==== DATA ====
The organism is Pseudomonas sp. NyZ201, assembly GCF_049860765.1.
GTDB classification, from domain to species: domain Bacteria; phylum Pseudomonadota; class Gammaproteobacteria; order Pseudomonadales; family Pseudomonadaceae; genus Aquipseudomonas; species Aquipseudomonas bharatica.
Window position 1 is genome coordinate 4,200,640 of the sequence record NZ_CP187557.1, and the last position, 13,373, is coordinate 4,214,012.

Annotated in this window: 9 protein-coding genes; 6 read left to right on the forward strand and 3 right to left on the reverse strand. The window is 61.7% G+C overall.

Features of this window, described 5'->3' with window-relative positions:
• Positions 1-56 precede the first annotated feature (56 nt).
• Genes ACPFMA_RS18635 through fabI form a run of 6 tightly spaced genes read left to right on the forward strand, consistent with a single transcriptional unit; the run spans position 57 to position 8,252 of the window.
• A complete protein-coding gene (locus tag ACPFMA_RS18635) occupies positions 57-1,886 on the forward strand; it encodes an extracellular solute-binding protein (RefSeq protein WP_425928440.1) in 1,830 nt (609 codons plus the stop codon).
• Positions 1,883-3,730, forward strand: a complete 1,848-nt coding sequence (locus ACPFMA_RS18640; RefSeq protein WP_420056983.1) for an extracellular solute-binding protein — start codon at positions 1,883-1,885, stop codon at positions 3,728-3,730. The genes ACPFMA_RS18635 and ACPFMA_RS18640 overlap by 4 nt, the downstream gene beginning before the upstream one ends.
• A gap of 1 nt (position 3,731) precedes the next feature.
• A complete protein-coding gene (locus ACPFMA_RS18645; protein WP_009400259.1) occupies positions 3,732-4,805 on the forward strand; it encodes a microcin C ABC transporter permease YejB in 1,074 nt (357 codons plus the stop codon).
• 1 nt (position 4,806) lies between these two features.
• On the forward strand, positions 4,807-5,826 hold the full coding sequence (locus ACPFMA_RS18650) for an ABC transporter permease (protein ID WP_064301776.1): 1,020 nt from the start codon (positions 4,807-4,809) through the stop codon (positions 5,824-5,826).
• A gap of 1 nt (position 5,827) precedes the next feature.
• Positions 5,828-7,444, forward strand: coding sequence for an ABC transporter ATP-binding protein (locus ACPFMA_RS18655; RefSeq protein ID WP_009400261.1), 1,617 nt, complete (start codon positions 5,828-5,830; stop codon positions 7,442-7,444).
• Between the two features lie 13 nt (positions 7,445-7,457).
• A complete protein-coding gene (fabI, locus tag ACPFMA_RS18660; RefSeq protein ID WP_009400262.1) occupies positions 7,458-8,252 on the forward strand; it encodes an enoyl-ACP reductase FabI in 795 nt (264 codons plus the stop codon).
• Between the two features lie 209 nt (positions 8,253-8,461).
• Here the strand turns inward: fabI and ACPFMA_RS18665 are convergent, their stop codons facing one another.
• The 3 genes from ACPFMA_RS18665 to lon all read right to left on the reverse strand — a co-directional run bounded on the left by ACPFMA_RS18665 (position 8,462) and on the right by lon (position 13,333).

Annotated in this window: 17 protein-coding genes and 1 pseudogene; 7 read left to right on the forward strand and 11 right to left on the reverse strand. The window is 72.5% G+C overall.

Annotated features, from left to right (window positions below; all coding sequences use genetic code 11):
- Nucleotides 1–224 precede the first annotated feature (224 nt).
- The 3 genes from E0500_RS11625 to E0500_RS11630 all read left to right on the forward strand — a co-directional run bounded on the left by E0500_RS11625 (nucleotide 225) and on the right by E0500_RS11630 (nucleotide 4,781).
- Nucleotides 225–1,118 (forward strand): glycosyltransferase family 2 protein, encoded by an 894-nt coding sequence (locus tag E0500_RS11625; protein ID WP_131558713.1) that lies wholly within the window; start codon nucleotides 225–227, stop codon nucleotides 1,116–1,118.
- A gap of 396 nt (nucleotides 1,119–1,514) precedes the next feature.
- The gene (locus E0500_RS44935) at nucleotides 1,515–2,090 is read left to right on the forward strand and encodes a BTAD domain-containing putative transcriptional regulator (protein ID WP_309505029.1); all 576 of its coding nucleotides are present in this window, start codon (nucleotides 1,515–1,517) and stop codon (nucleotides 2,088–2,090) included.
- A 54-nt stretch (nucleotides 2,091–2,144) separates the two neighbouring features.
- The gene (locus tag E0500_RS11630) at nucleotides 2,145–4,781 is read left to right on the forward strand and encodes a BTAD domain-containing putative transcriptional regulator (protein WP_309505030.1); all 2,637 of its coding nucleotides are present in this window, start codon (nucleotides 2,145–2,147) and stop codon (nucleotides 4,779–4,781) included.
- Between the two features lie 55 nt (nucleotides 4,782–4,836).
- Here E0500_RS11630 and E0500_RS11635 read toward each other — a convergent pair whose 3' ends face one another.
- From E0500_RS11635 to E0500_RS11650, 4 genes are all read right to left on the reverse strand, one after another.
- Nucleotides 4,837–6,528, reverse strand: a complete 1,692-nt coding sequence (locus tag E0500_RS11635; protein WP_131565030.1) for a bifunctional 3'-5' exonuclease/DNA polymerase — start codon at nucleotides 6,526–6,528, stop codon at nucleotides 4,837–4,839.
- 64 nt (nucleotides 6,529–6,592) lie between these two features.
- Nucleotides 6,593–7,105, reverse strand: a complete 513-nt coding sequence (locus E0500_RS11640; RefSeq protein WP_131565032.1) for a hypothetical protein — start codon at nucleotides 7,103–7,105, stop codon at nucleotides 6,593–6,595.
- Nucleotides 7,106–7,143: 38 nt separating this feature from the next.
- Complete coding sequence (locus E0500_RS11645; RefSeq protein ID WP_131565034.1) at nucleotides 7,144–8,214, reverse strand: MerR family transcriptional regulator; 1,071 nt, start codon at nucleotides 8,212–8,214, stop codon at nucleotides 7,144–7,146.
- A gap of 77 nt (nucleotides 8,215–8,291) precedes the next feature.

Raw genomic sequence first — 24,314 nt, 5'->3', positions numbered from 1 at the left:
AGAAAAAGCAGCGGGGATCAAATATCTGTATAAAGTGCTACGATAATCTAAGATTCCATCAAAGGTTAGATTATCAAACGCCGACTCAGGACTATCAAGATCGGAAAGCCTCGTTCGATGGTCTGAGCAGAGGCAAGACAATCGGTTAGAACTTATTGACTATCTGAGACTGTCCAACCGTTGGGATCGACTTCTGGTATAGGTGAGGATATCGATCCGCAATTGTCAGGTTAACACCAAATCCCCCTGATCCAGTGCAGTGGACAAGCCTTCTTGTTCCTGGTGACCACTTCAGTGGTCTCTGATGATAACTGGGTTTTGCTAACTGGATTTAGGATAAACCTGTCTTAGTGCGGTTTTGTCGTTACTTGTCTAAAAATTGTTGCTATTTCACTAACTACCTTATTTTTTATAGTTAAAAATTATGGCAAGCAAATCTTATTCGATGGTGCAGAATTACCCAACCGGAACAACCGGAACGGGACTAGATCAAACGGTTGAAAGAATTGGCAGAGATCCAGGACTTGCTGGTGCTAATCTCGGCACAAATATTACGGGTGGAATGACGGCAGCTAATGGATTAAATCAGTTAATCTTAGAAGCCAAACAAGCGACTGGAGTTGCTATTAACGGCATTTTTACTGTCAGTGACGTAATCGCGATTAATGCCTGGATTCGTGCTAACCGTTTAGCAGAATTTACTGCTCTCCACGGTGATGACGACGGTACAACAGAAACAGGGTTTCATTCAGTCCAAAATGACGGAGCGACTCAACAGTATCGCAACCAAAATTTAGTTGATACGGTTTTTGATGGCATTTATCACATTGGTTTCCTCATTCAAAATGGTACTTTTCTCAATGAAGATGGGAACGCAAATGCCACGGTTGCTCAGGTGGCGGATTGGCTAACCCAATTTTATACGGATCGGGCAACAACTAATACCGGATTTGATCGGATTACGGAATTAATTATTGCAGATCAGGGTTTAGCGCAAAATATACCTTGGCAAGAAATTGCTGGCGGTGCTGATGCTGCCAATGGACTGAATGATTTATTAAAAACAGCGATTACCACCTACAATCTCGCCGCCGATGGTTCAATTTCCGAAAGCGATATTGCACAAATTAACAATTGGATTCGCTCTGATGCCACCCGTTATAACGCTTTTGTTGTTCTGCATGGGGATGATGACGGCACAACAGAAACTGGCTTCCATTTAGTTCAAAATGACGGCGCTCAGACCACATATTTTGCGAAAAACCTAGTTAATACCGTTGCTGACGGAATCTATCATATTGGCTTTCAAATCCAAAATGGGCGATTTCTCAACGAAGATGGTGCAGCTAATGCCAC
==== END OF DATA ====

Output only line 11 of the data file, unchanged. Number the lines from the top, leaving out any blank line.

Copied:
• A complete protein-coding gene (locus ACPFMA_RS18645; protein WP_009400259.1) occupies positions 3,732-4,805 on the forward strand; it encodes a microcin C ABC transporter permease YejB in 1,074 nt (357 codons plus the stop codon).